More from our team sites
In 2001, Major League Baseball helped open the MLB Australian Academy Program. Commonly known as the MLBAAP, the academy assisted scouts by bringing the top amateur talent in the region together for about eight weeks. Unsurprisingly, this boosted the amount of Oceanic signings significantly. From 1987 through 2000, only 9.6 Oceanic players were signed to major league organizations each year, but since the start of the academy through 2012, that figure rose to 16.8 per season.
The Twins were the biggest contributor to this rise, and their number of signings rose dramatically once the academy program began. Instead of their usual one and a half per year, in 2001 the Twins added six Oceanic players to their system, including future major leaguer Trent Oeltjen. These aggressive acquisitions continued throughout the decade, as they averaged almost three per year from 2001 through 2010 (two players were acquired through the first year player draft, the rest were not subject to the draft and signed as amateur international free agents). Two years later in, 2012, they were at it again, signing five players (including Lewis Thorpe, the current top Australian prospect in affiliated system, for a $500,000 bonus).
In numerical form, the Twins’ efforts in Australia have resulted in the following totals:
|MLB Players with org||3|
Note: The Twins surely spent more than just the roughly $3.5 million in bonuses on their presence in Oceania, but this additional spending isn’t enough to excessively alter the results. Feel free to insert your own guess on the organization’s scouting budget during this time and alter your conclusions accordingly.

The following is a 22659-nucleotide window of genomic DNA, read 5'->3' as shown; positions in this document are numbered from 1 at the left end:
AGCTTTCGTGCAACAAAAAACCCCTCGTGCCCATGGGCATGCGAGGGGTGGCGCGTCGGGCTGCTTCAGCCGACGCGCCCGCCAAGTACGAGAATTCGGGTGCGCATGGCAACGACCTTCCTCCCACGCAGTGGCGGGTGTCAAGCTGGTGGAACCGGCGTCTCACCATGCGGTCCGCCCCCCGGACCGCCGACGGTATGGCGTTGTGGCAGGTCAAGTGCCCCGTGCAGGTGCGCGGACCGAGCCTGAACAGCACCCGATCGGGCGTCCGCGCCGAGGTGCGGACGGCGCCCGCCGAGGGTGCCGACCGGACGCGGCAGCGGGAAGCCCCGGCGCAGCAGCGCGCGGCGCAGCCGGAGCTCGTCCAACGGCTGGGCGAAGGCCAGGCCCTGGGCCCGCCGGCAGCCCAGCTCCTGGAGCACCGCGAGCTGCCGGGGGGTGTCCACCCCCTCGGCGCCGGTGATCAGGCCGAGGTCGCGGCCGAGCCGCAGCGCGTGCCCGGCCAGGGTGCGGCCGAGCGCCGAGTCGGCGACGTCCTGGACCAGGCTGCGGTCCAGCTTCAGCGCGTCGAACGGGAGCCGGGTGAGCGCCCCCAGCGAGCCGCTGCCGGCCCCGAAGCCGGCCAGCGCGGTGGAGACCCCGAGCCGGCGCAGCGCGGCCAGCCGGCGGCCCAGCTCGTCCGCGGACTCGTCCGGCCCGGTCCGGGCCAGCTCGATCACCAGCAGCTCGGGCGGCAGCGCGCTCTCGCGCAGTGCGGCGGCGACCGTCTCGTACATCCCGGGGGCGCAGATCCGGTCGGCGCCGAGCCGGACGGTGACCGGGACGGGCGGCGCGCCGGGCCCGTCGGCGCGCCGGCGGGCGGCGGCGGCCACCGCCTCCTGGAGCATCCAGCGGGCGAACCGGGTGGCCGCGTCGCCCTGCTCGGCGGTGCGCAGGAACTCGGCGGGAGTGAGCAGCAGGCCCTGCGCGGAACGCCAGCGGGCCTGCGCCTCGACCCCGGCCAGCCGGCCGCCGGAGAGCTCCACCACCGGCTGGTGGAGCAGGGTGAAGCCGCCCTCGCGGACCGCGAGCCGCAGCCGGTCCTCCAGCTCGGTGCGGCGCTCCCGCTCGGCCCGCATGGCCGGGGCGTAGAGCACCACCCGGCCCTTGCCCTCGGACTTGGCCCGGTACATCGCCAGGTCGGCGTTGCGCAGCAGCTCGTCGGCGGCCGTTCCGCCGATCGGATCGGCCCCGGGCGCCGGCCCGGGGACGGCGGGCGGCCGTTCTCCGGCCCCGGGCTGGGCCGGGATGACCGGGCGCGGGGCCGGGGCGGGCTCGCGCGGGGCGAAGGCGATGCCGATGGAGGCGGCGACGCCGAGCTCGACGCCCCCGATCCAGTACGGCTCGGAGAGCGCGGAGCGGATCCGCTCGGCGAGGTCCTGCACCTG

Major league players: Grant Balfour, Liam Hendriks, Peter Moylan, Luke Hughes, Trent Oeltjen
Current Prospects: Lewis Thorpe, Logan Wade, James Beresford, Tim Atherton, Jack Barrie, Jacob Younis, Sam Gibbons, Josh Guyer, Lachlan Wells (yet to debut in affiliated ball)
There are many ways to interpret these numbers. Perhaps the easiest way is to see that the Twins spent nearly $3.5 million on five major league players. That equals almost $700,000 per major league player, all others excluded. Considering the solid careers of players like Balfour and Moylan and the six years of club control at team-friendly rates, $700,000 per player (plus scouting costs) seems like a bargain.
At a deeper level, we can measure the total return on investment through time spent with the major league club and WAR (bWAR, to be specific), both with the Twins and total career. Let’s take a look at each of the five major leaguer players to get an idea of the return on investment for each one.
|Name||Pos||MLB Debut||Seasons w Twins||WAR w Twins||Total Seasons||Total WAR|
|Moylan, Peter M||RHP||2006||0||0||8||4.1|
|Balfour, Grant R||RHP||2001||3||0.7||11||9.1|